2016 San Francisco Rising Star Chef John Blevins of Clove & Hoof

2016 San Francisco Rising Star Chef John Blevins of Clove & Hoof
May 2016

At 14, John Blevins was working (begrudgingly) in the dirt, on a farm in Georgia near where he grew up. It was his first foray into the food industry. Off the land and into the kitchen, by 18
Blevins was working in the kitchen of a pizzaria where he learned to appreciate very simple,
very good food from an angry Italian man.

Years later, after high-intensity seasonal work and stages across the country, transforming himself from line cook to head chef, Blevins finally landed in California working under two 2013 Rising Stars. First with Sean Baker at Gather, then with Ryan Farr at 4505 Meats in San Francisco, both formative experiences that left him yearning to learn more about butchery and charcuterie. Blevins took to Europe for inspiration. He found himself back on a farm—this time by choice—in France with wife and business partner Analiesa Gosnell. For months, Blevins learned to break down hogs with the acclaimed Chapolard family, then toured Spain and Italy to learn more. Ultimately, he brought his knowledge back to Oakland, where he and Gosnell opened passion project Clove & Hoof.

Supplying and fulfilling a much-needed East Bay niche, Blevins focuses on responsible sourcing
with the highest regard for animal husbandry. Clove & Hoof is not only a butcher shop; it’s also a restaurant with a supremely unpretentious menu—think chicken and waffles and cheese steaks—a nod to his humble, back roads beginning in the food industry.



Interview with San Francisco Rising Star John Blevins of Clove & Hoof

Sean Kenniff: How did you get your start?
John Blevins:
My first job was on a farm in northeast Georgia when I was 14 years old—a farm at the end of the road, picking green beans and squash. It was awful because of my fear of dirt—that awful feeling from when you get dirt on your hands and it dries, like the cotton ball in an aspirin bottle. Then I worked at a pizza place for a couple years, and learned the love of food from an angry Italian man—very good, very simple food. I started bouncing around and doing a lot of seasonal work, I got to travel. I went to Alaska, Las Vegas for a while, then I came to California. This old lady had a bed and breakfast and a restaurant in Lake Tahoe and offered it to me for $300 a month, with a liquor license. We did something similar to this, but produce driven. In 2007, we moved to Oakland and I started working at Gather with Sean Baker. It was just luck that I ended up there, and I was there for about 3 years. Then I took a job as chef at a smaller restaurant in Berkeley called Lalime’s.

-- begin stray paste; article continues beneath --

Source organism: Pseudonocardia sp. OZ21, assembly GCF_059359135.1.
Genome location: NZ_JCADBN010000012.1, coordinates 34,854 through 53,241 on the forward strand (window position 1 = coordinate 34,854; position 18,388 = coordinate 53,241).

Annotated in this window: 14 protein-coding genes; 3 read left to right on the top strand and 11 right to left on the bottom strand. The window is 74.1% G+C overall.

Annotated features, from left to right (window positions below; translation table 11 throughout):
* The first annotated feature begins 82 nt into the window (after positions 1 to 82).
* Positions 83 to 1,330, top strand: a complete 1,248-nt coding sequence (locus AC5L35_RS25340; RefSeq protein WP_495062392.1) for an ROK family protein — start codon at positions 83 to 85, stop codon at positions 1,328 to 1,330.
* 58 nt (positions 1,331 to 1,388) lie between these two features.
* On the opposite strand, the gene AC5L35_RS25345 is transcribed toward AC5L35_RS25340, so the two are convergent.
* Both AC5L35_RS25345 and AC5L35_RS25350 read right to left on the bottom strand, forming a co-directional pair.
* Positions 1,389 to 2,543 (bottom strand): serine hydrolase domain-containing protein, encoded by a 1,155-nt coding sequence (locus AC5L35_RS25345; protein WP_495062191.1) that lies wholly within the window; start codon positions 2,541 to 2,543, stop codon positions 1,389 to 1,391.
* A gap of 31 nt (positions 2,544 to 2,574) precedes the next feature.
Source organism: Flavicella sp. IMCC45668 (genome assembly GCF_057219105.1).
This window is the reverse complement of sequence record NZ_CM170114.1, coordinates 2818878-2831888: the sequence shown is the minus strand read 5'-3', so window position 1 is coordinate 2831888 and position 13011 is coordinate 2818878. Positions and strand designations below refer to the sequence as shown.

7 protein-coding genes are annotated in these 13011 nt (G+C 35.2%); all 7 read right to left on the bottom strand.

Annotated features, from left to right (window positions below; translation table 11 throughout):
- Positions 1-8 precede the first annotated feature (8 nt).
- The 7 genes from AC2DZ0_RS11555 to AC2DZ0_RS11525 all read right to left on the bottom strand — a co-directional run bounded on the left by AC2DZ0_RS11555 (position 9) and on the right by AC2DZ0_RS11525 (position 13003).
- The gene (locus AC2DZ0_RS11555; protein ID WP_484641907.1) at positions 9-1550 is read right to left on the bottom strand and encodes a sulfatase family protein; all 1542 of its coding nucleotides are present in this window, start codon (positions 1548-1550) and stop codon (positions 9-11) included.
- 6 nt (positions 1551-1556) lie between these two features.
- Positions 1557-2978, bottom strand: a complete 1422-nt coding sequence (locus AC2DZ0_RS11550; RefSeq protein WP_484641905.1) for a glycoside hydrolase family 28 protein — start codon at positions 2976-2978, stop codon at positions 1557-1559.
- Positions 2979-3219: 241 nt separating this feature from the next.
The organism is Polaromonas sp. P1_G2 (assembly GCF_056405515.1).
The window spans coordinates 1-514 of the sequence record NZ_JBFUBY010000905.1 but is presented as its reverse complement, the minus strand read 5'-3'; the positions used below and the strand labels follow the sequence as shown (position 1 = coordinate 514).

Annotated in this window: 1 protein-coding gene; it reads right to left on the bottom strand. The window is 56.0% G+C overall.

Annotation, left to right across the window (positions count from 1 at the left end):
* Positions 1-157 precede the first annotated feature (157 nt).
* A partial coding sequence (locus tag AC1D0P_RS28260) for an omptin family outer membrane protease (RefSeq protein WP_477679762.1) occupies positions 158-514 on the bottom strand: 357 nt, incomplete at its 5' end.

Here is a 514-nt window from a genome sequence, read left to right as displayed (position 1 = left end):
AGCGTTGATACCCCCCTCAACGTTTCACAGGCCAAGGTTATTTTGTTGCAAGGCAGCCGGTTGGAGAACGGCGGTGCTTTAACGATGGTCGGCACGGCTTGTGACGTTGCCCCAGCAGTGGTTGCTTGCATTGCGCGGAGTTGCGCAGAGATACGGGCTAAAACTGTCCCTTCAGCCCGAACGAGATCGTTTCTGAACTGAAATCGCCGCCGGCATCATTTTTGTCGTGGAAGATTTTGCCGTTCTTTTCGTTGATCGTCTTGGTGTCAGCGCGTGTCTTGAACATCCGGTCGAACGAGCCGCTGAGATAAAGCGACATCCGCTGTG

The more you cook the more you want to know about where your food comes from. You evolve as a cook, and you want to learn butchery and charcuterie. My wife set up a trip to Europe for us, for four months. We went to France and worked on a pig farm, it was a super romantic notion. 

SK: How was that experience? 
JB:
It was a family of six men, and their wives, growing food for the pigs they’re were raising. We’d break down the pigs and take the charcuterie to the market. We worked from 9am to 12pm, then drink wine at the house for a few hours. It was the most dangerous work facility; no cutting boards, 15-degree angled, sloping floors for drainage. You’d take the skin from the pig and use it as a cutting board. Then my wife and I went back to California and I worked with Ryan Farr at 4505 Meats.

SK: Who’s your mentor?
JB:
Sean is an incredible cook. It’s the most efficient kitchen I have ever seen, it was a beast, and I emulate that moving forward in my career. His vegetable cookery is second to none, and with Ryan at 4504, I got all meat and vegetable education.

SK: What’s the biggest challenge facing your restaurant?
JB:
The constant evolution of trying to find a more sustainable way to run this business. As sustainable as we are, I don’t make any money. The profit margin is so low on whole animal. There’s no way to run a butcher shop without a restaurant attached to it. The meat doesn’t stop coming. We get two animals a week.

SK: What’s your five year plan?
JB:
Ideally I would like to make it profitable enough to sell it and do something different. As much as I like this type of food, I love fish, too, and handwritten menus and fine dining.

SK: How are you handling the labor shortage?
JB:
Kids come here to work for free because they want the skill set, so it’s not a problem for us. 

SK: How would you describe Clove & Hoof?
JB:
Casual fine dining on a sandwich. It’s a whole animal butcher shop. The food should be familiar and friendly. I put Velveeta on shit [e.g. the Philly Cheesesteak] because it reminds me of my childhood. The prices here are unapologetically here to stay; this is quality and big portions. 

SK: And I see you like cocktail wieners?
JB:
I’m from Georgia, we throw ‘em in crock pot with BBQ sauce and grape jelly.  

SK: What advice would you give to your younger self?
JB:
Probably to not think too much about all of the worries, just do it, and if something happens, say sorry later.